You may have read my colleague’s argument that the realm of eSports shouldn’t be in the Olympics in 2024. He does bring up some decent arguments, like it would definitely create controversy and the decision of what games will become medal events will definitely irk some dedicated video game fanbases. However, I don’t necessarily have to agree with what he said. In fact, I would be a staunch advocate for actually allowing the eSports into the Olympics sooner rather than later.
The biggest argument against video games entering the world of Olypics sports would be that you don’t need to be a world class athlete to play them. There’s a belief that there are no physical demands to playing video games because all you’re doing is pushing a mouse around and pressing a few buttons. Well, yeah, that’s what gamers are doing when they command their Heroes to attack and cast wards in League of Legends or aiming through their scopes and shooting at a terrorist/counterterrorist from yards away. They think that gaming is easy and that anyone, even a baby, can do it.
But there’s obviously a little more to that. There’s a lot of precision, reflexed and timing involved which, in my opinion, does need some form of athleticism but it’s a form of athleticism that’s just not evident when you see it. But gamers, especially the ones in the eSports world, know this. They know one slight mistake in timing can ruin your whole plan in a competitive StarCraft battle. One millisecond delay between you seeing that head pop through an alley could mean your elimination from a Overwatch tournament.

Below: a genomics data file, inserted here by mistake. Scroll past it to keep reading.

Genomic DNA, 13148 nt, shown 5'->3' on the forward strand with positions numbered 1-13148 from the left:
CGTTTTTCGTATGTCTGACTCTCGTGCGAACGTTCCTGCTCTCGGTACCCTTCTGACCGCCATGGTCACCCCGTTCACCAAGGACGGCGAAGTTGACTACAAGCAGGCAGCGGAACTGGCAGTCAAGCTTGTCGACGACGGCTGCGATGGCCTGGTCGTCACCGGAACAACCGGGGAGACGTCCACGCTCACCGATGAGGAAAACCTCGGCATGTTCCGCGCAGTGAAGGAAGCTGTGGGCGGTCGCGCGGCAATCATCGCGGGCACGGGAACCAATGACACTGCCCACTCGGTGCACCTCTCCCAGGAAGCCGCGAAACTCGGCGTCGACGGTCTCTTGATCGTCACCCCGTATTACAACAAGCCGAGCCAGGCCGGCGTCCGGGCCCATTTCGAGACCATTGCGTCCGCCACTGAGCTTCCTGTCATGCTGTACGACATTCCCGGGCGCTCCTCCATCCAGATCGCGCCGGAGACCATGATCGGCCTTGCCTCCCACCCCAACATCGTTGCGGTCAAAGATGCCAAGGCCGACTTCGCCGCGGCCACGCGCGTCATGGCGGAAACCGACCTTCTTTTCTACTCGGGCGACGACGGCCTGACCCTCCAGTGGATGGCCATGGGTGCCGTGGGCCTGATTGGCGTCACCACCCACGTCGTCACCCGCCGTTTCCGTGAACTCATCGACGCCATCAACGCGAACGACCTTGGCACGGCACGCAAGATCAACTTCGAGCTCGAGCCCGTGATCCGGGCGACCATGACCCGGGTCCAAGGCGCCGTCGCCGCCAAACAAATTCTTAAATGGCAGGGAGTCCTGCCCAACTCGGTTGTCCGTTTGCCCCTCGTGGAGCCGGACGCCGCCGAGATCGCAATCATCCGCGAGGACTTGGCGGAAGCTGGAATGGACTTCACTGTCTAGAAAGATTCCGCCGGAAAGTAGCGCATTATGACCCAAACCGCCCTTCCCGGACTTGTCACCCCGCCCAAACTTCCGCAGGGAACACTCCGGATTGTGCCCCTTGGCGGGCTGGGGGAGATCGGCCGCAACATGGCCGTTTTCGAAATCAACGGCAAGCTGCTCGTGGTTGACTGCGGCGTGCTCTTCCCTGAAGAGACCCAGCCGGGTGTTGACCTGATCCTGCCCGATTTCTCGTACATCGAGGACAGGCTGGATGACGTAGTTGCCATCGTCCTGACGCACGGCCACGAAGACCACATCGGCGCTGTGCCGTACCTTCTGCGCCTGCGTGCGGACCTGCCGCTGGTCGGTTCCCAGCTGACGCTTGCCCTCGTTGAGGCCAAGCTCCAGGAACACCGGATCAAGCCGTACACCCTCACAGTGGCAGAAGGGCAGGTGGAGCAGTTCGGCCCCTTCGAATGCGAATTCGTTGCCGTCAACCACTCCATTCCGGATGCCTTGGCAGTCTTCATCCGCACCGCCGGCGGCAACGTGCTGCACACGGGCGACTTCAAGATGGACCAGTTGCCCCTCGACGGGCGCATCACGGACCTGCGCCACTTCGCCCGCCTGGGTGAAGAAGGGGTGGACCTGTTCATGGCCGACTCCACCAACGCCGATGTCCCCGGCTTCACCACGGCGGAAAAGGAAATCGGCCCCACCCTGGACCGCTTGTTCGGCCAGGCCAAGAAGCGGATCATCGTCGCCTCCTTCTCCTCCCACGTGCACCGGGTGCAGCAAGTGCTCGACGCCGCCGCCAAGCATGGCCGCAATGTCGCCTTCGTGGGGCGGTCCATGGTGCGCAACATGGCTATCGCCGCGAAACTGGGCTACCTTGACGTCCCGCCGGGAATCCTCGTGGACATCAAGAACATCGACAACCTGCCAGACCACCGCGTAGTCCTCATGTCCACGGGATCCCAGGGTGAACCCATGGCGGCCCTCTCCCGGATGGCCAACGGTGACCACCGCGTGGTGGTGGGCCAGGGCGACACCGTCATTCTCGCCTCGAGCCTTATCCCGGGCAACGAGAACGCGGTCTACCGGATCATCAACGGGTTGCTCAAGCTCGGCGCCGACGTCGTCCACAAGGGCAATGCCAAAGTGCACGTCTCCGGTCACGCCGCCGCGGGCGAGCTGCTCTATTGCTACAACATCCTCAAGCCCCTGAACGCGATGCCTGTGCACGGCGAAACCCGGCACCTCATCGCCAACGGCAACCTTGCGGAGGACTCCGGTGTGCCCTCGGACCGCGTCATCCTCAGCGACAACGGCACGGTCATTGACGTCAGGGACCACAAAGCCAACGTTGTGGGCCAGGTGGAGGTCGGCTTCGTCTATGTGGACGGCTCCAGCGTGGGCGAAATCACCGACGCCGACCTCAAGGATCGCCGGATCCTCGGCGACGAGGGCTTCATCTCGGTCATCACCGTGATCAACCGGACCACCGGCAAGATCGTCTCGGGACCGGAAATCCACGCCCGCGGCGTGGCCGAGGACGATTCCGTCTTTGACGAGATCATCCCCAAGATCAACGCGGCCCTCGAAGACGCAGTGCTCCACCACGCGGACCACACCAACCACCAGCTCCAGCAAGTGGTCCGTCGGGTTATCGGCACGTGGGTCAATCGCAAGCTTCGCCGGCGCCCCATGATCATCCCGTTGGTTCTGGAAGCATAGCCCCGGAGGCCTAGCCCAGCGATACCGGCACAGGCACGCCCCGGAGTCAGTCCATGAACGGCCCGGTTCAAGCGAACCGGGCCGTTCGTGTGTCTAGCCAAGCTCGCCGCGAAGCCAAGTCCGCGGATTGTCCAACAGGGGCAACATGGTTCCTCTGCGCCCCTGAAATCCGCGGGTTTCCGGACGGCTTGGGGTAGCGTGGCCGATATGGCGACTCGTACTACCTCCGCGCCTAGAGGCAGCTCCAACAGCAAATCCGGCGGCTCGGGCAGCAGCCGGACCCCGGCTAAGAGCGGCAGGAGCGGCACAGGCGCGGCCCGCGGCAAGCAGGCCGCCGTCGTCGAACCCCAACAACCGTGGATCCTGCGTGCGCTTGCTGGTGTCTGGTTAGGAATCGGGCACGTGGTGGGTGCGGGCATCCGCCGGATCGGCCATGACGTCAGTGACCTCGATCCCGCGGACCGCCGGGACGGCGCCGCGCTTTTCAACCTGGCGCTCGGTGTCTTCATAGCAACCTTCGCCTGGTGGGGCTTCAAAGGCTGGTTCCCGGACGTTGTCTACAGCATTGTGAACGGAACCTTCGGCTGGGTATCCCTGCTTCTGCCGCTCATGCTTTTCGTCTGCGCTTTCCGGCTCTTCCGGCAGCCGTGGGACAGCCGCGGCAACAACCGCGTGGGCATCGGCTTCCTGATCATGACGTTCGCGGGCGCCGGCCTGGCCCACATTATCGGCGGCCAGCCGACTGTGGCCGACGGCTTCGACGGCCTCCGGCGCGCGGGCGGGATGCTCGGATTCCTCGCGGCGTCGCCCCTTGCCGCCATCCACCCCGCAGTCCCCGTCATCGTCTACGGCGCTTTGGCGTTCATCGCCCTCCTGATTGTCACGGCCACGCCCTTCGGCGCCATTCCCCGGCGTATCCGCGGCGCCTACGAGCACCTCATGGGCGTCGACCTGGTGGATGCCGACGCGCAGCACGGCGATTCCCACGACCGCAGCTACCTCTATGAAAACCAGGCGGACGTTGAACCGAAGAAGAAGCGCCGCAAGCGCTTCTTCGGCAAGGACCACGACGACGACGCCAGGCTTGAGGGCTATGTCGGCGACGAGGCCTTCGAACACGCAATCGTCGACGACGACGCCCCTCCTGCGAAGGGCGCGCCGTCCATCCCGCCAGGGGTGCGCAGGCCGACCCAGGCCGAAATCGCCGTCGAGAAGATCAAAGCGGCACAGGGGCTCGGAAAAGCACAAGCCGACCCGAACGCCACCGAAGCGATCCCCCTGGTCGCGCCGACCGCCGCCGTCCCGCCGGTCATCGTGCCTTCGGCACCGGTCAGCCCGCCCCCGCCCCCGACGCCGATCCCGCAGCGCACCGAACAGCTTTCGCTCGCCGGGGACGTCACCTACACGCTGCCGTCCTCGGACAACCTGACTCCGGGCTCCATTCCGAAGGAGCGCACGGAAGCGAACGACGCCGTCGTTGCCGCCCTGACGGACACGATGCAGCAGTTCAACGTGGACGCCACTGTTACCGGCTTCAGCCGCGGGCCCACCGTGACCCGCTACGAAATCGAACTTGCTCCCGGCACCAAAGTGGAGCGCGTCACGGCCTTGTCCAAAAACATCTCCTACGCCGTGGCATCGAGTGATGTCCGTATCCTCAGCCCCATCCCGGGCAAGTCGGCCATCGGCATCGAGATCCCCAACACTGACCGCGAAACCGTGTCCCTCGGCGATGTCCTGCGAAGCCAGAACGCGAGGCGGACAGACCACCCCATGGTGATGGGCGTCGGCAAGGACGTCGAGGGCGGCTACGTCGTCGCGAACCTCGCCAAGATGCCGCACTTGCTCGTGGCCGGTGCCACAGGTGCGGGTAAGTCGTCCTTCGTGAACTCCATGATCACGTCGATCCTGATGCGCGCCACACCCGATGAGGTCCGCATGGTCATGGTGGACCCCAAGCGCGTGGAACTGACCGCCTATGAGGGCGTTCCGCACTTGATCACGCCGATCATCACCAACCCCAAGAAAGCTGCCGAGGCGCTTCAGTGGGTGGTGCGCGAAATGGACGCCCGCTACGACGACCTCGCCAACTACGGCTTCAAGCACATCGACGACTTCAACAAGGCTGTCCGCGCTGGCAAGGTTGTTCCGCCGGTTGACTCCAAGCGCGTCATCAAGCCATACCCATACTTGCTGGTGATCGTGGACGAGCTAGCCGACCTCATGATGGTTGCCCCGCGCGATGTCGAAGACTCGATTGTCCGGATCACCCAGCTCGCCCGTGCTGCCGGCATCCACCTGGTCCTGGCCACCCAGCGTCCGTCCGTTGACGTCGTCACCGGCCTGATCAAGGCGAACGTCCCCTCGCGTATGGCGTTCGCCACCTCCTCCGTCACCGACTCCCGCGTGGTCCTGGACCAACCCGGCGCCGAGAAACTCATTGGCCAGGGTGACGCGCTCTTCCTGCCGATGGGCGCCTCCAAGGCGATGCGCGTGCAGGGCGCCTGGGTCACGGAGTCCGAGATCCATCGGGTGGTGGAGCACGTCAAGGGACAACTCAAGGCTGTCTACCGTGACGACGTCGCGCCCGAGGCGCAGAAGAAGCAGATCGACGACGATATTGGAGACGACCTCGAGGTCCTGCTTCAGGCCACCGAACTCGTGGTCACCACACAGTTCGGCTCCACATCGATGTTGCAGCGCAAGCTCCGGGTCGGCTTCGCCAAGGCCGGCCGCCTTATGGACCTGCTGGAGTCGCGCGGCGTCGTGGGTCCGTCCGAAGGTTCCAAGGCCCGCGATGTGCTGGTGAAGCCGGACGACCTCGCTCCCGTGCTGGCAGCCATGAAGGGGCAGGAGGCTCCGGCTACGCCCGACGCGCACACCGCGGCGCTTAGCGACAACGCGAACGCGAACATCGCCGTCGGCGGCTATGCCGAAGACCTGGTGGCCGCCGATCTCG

Besides, who said you have to be in peak physical condition to be in the Olympics? There are a couple of sports in the Olympics where I don’t think you need a fit body and yet you can earn a medal. There’s the extremely ridiculous sport of equestrian dressage where a person rides on a horse and does a strict dancing routine. And, no. It’s not the person that does the routine; it’s the horse! Essentially, it’s kinda like floor gymnastics but it’s the horse that’s doing most of the work.
Note that I said that the horse is doing most of the work, because I will concede that the rider does have to put some effort into the routine. The rider does have to train the horse and bond with the animal so they can pull off those weird, silly moves. The rider also have to sit up straight and look like she’s not rocked by all the movement. But still, it’s hard to consider equestrian dressage an actual event where you can win a gold medal because, while I will say the person puts a whole lot of work into getting good at it, it’s mostly the horse that does most of the heavy lifting.
Mainstream media can see equestrian dressage as an Olympic sport because it’s in the Games already and has been in there for a long time. But they won’t be able to see the skill of playing video games as something that requires skill. However, that’s actually one of the reasons why it would be great if eSports did break into the Olympic scene: more mainstream exposure.